Amoruso was scrutinized following financial struggles, legal issues and layoffs at Nasty Gal and the Netflix original show "Girlboss" which she helped produce. In 2015, she stepped down as Nasty Gal's CEO, the company then filed for bankruptcy in late 2016 and was acquired by fast-fashion company Boohoo for $20 million, a mere fraction of Nasty Gal's valuation just two years prior.
"The last decade of my life has been inheriting choices that I made without knowing what I was building or how to build a culture. There were just so many things, I was 22 years old and I ended up with this runaway train that was Nasty Gal," Amoruso says.
"I was a young, naive founder," Amoruso tells Recode. "I thought I could hire C-level executives who would just write their job descriptions for themselves, hold themselves accountable. At the end of the day, I think scientifically we've proven that an observed object behaves differently than when it's not observed."
Since publishing her best-selling memoir "#Girlboss" nearly three years ago, Amoruso says she wants to pass on the wisdom and hard-learned lessons she has learned from her time as an entrepreneur.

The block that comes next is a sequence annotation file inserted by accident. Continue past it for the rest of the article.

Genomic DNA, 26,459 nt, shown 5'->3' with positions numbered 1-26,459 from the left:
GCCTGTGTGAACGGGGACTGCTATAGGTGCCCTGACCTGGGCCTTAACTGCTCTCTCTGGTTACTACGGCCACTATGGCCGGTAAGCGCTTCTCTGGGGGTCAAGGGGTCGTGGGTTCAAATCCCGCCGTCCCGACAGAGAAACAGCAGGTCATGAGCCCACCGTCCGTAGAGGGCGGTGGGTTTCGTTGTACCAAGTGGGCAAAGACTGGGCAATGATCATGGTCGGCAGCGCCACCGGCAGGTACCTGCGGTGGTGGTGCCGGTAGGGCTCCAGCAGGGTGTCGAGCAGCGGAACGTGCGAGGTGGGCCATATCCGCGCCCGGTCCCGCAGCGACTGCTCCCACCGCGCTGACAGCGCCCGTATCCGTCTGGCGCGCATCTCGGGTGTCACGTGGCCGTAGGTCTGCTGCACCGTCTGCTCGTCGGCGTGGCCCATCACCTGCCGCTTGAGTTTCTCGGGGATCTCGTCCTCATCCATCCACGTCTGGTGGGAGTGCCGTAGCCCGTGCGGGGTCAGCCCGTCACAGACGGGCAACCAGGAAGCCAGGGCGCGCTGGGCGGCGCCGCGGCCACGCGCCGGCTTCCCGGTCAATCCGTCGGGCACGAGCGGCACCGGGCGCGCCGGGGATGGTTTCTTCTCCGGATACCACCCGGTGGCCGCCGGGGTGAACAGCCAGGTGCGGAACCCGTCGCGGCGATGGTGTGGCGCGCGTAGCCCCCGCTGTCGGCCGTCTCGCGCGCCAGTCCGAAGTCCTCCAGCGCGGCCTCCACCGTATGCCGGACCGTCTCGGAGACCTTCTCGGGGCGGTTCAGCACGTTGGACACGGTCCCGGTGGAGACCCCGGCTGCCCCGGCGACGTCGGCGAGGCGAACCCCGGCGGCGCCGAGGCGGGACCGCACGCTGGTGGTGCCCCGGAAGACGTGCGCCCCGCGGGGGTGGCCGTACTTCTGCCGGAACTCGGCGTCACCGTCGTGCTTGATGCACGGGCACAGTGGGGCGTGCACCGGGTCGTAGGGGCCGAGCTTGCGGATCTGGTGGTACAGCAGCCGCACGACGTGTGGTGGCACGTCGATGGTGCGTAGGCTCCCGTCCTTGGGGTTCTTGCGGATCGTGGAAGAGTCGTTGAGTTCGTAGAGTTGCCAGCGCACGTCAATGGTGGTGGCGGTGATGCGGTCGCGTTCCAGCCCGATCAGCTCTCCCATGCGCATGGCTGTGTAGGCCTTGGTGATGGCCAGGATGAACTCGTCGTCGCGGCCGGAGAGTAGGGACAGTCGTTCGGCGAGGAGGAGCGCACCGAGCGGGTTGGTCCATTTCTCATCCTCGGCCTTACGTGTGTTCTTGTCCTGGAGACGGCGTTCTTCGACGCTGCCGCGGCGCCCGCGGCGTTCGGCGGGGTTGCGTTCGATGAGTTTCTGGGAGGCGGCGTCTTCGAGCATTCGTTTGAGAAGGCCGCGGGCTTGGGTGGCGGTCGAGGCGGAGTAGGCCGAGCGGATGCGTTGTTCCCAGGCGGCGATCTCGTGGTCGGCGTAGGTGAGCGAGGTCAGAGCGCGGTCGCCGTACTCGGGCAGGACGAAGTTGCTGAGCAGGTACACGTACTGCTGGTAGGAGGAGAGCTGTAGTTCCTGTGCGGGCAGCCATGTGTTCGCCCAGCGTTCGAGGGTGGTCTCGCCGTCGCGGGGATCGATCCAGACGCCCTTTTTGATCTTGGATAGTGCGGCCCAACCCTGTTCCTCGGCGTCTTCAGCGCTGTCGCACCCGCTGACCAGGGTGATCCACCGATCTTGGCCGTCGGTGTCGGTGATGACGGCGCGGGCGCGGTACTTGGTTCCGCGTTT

Through her recently published book, "The Girlboss Workbook: An Interactive Journal for Winning at Life," Amoruso aims to provide structure to how women should approach getting jobs, start businesses and build brands.
She also includes a "Girlboss Oath" for readers to stand by, part of which says:
I will live deliberately. I will work with intention, play with intention and love with intention. I will take nothing at face value, ask questions and write my own rules. I will wake up every day to fight the most important battle of my life: my life. I will be curious and trust that, in time, my questions will answer themselves. I will play my strengths, sniff out my shortcomings and stomp out my ego at every opportunity.
The 176-page workbook is made up of fill-in-the-blank pages including a roadmap for plotting your dream career, tips for writing cover letters and thank you emails, budgeting tools and money advice, self-care and relationship tips.
Here are three pieces of career advice Amoruso wants everyone who uses the "Girlboss Workbook" to apply to their lives: